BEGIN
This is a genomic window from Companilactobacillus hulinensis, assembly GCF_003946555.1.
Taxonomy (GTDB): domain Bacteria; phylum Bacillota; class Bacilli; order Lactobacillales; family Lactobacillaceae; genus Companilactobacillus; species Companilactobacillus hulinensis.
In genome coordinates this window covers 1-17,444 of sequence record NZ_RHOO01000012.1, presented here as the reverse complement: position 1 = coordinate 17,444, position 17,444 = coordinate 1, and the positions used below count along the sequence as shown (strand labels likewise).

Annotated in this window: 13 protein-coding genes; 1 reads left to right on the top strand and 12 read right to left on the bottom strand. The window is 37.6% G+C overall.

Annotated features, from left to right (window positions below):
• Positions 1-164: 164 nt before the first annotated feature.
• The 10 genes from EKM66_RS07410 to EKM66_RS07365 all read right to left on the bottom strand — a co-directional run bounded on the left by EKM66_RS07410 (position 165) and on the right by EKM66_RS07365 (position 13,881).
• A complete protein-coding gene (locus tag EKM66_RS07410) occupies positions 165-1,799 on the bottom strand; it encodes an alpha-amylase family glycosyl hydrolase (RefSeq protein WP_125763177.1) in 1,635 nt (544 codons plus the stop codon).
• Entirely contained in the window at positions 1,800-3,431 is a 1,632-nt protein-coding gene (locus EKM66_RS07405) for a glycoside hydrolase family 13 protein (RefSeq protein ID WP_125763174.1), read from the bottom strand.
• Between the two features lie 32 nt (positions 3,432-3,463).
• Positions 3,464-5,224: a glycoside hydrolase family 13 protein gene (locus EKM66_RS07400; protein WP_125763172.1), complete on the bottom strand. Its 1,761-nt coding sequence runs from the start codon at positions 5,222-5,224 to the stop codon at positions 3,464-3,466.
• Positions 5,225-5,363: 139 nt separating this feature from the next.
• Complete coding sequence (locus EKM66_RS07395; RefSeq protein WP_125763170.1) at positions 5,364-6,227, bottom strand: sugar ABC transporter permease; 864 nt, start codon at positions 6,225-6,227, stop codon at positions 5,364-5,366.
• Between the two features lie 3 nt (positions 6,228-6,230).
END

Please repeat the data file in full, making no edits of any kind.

This is a genomic window from Companilactobacillus hulinensis, assembly GCF_003946555.1.
Taxonomy (GTDB): domain Bacteria; phylum Bacillota; class Bacilli; order Lactobacillales; family Lactobacillaceae; genus Companilactobacillus; species Companilactobacillus hulinensis.
In genome coordinates this window covers 1-17,444 of sequence record NZ_RHOO01000012.1, presented here as the reverse complement: position 1 = coordinate 17,444, position 17,444 = coordinate 1, and the positions used below count along the sequence as shown (strand labels likewise).

Annotated in this window: 13 protein-coding genes; 1 reads left to right on the top strand and 12 read right to left on the bottom strand. The window is 37.6% G+C overall.

Annotated features, from left to right (window positions below):
• Positions 1-164: 164 nt before the first annotated feature.
• The 10 genes from EKM66_RS07410 to EKM66_RS07365 all read right to left on the bottom strand — a co-directional run bounded on the left by EKM66_RS07410 (position 165) and on the right by EKM66_RS07365 (position 13,881).
• A complete protein-coding gene (locus tag EKM66_RS07410) occupies positions 165-1,799 on the bottom strand; it encodes an alpha-amylase family glycosyl hydrolase (RefSeq protein WP_125763177.1) in 1,635 nt (544 codons plus the stop codon).
• Entirely contained in the window at positions 1,800-3,431 is a 1,632-nt protein-coding gene (locus EKM66_RS07405) for a glycoside hydrolase family 13 protein (RefSeq protein ID WP_125763174.1), read from the bottom strand.
• Between the two features lie 32 nt (positions 3,432-3,463).
• Positions 3,464-5,224: a glycoside hydrolase family 13 protein gene (locus EKM66_RS07400; protein WP_125763172.1), complete on the bottom strand. Its 1,761-nt coding sequence runs from the start codon at positions 5,222-5,224 to the stop codon at positions 3,464-3,466.
• Positions 5,225-5,363: 139 nt separating this feature from the next.
• Complete coding sequence (locus EKM66_RS07395; RefSeq protein WP_125763170.1) at positions 5,364-6,227, bottom strand: sugar ABC transporter permease; 864 nt, start codon at positions 6,225-6,227, stop codon at positions 5,364-5,366.
• Between the two features lie 3 nt (positions 6,228-6,230).